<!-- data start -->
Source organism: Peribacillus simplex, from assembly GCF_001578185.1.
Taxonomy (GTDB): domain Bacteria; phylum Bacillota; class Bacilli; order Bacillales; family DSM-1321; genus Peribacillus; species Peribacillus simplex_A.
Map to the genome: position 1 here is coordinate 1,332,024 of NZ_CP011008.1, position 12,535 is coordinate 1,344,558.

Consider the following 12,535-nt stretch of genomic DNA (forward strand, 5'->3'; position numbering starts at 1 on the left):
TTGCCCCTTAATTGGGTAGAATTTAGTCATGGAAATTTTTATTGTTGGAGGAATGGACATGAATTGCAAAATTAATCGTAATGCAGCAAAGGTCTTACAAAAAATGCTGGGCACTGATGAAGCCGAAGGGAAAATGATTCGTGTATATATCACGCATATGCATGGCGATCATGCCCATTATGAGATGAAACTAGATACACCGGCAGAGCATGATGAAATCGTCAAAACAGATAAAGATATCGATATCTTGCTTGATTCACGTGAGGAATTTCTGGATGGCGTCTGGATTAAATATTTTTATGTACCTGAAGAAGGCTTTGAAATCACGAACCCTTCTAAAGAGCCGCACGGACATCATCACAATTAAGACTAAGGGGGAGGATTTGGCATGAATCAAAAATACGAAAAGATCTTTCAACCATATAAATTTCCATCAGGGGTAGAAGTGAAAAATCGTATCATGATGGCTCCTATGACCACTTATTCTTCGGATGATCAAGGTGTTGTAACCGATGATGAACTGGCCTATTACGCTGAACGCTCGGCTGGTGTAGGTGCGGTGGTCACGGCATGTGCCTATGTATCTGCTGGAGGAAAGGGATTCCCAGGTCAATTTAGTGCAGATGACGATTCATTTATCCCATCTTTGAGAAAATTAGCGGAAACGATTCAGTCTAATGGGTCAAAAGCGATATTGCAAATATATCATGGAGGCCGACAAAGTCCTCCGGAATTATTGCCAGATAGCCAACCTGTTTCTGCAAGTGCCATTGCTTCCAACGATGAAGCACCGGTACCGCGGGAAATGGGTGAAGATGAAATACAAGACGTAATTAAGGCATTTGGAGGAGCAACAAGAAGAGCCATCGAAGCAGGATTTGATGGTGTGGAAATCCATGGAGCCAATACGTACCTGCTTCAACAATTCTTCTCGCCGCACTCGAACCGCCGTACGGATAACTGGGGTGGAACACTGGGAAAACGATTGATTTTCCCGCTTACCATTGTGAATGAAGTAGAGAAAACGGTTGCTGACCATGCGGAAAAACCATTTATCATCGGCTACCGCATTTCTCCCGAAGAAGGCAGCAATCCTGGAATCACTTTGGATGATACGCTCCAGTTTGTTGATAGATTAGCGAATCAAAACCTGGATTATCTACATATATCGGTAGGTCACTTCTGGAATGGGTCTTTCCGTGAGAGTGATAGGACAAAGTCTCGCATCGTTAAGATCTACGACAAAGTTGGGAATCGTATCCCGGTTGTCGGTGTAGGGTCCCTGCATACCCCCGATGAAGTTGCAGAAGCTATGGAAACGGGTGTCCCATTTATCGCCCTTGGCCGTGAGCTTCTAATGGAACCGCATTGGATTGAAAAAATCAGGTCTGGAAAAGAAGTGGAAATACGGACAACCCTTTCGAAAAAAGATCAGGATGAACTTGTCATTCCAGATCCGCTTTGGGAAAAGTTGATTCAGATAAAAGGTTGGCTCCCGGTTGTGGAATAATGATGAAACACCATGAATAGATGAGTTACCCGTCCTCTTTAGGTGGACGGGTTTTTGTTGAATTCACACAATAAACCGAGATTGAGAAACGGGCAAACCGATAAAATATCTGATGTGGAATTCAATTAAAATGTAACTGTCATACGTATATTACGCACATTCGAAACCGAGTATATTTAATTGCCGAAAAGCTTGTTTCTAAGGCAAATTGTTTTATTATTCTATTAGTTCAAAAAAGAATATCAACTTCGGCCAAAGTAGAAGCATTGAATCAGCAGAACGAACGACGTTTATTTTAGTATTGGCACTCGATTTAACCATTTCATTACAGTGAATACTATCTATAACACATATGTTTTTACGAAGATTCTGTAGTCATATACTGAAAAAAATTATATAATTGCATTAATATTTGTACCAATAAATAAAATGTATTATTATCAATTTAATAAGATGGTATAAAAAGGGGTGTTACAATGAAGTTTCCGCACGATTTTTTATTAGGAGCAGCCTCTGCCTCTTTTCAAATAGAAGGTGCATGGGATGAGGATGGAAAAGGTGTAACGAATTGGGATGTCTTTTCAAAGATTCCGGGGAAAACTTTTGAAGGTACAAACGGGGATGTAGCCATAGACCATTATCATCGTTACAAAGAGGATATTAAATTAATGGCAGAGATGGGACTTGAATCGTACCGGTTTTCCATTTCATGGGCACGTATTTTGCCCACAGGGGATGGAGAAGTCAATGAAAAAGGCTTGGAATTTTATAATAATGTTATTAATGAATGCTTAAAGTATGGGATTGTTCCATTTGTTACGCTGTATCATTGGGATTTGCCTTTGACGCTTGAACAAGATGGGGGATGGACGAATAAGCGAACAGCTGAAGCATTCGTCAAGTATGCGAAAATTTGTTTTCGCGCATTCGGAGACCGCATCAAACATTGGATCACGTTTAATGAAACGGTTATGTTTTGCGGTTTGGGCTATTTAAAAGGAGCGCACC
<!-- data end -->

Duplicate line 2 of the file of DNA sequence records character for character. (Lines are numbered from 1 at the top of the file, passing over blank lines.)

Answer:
Taxonomy (GTDB): domain Bacteria; phylum Bacillota; class Bacilli; order Bacillales; family DSM-1321; genus Peribacillus; species Peribacillus simplex_A.